In mammalian cells, IFN responses that occur during RNA and DNA virus infections are activated by distinct signaling pathways. The RIG-I-like-receptors (RLRs) bind viral RNA and engage the adaptor MAVS (mitochondrial antiviral signaling) to promote IFN expression, whereas cGAS (cGMP-AMP synthase) binds viral DNA and activates an analogous pathway via the protein STING (stimulator of IFN genes). In this study, we confirm that STING is not necessary to induce IFN expression during RNA virus infection but also find that STING is required to restrict the replication of diverse RNA viruses. The antiviral activities of STING were not linked to its ability to regulate basal expression of IFN-stimulated genes, activate transcription, or autophagy. Using vesicular stomatitis virus as a model, we identified a requirement of STING to inhibit translation during infection and upon transfection of synthetic RLR ligands. This inhibition occurs at the level of translation initiation and restricts the production of viral and host proteins. The inability to restrict translation rendered STING-deficient cells 100 times more likely to support productive viral infections than wild-type counterparts. Genetic analysis linked RNA sensing by RLRs to STING-dependent translation inhibition, independent of MAVS. Thus, STING has dual functions in host defense, regulating protein synthesis to prevent RNA virus infection and regulating IFN expression to restrict DNA viruses.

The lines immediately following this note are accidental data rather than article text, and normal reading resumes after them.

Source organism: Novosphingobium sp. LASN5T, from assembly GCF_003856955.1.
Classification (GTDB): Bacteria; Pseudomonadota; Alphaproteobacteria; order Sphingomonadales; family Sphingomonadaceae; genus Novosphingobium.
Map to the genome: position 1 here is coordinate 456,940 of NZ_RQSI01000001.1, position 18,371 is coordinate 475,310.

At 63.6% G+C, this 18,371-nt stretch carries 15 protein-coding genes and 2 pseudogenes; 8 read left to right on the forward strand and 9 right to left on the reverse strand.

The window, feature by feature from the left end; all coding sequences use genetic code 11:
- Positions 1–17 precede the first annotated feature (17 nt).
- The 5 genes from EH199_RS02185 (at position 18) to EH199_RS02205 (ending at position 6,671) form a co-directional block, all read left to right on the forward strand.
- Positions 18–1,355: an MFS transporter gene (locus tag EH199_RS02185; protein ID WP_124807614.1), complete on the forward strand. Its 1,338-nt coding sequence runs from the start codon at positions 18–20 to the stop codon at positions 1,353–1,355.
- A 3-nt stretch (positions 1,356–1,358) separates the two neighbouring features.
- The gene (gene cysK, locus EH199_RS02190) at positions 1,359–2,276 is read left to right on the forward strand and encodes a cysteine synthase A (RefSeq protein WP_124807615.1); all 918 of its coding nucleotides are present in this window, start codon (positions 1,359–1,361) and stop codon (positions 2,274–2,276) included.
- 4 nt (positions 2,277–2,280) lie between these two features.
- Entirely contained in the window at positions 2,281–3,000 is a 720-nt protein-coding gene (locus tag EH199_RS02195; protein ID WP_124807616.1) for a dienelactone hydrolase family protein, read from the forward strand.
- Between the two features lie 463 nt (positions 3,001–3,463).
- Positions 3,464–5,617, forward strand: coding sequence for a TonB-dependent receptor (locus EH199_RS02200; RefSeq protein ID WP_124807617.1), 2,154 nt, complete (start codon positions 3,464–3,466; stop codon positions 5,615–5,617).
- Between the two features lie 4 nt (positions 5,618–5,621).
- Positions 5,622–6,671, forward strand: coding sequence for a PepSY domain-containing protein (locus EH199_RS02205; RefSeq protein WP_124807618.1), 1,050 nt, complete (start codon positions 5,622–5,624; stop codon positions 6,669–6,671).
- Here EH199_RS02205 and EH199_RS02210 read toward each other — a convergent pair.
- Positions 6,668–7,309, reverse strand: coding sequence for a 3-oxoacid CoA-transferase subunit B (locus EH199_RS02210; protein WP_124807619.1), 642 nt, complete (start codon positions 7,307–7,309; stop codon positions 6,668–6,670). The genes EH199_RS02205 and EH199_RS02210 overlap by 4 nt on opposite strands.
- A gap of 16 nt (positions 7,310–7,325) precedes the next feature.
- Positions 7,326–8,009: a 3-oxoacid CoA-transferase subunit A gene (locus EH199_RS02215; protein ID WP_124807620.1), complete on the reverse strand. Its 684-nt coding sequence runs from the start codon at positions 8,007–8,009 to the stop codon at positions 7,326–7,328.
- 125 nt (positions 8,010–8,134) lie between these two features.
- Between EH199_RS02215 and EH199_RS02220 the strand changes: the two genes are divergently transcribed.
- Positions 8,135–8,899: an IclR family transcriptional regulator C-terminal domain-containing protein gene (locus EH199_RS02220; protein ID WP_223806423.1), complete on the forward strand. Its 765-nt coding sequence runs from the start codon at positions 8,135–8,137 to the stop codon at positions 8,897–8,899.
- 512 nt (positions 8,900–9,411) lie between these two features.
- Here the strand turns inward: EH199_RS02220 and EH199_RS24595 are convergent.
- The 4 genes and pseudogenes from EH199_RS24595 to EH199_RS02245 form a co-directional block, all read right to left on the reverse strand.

|Journal||Proceedings of the National Academy of Sciences of the United States of America|
|State||Published - Feb 27 2018|